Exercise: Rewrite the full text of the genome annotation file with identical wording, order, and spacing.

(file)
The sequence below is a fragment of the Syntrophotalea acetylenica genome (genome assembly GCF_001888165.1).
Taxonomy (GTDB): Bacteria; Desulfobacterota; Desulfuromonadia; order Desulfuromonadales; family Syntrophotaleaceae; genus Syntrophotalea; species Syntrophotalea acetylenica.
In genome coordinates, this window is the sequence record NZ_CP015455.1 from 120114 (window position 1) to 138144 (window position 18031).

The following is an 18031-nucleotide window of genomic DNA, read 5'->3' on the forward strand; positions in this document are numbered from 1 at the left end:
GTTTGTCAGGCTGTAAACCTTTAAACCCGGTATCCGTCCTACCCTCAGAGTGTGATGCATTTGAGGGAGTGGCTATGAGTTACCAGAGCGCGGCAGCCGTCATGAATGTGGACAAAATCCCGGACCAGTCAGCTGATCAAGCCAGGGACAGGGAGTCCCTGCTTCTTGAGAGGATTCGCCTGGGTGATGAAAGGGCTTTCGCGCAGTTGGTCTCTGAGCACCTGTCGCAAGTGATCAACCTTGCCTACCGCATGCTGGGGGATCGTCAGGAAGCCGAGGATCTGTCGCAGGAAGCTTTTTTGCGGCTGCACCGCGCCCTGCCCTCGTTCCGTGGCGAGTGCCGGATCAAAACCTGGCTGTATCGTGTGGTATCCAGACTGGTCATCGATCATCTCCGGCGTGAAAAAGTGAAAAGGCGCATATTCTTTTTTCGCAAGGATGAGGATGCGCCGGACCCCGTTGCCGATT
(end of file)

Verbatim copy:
The sequence below is a fragment of the Syntrophotalea acetylenica genome (genome assembly GCF_001888165.1).
Taxonomy (GTDB): Bacteria; Desulfobacterota; Desulfuromonadia; order Desulfuromonadales; family Syntrophotaleaceae; genus Syntrophotalea; species Syntrophotalea acetylenica.
In genome coordinates, this window is the sequence record NZ_CP015455.1 from 120114 (window position 1) to 138144 (window position 18031).

The following is an 18031-nucleotide window of genomic DNA, read 5'->3' on the forward strand; positions in this document are numbered from 1 at the left end:
GTTTGTCAGGCTGTAAACCTTTAAACCCGGTATCCGTCCTACCCTCAGAGTGTGATGCATTTGAGGGAGTGGCTATGAGTTACCAGAGCGCGGCAGCCGTCATGAATGTGGACAAAATCCCGGACCAGTCAGCTGATCAAGCCAGGGACAGGGAGTCCCTGCTTCTTGAGAGGATTCGCCTGGGTGATGAAAGGGCTTTCGCGCAGTTGGTCTCTGAGCACCTGTCGCAAGTGATCAACCTTGCCTACCGCATGCTGGGGGATCGTCAGGAAGCCGAGGATCTGTCGCAGGAAGCTTTTTTGCGGCTGCACCGCGCCCTGCCCTCGTTCCGTGGCGAGTGCCGGATCAAAACCTGGCTGTATCGTGTGGTATCCAGACTGGTCATCGATCATCTCCGGCGTGAAAAAGTGAAAAGGCGCATATTCTTTTTTCGCAAGGATGAGGATGCGCCGGACCCCGTTGCCGATT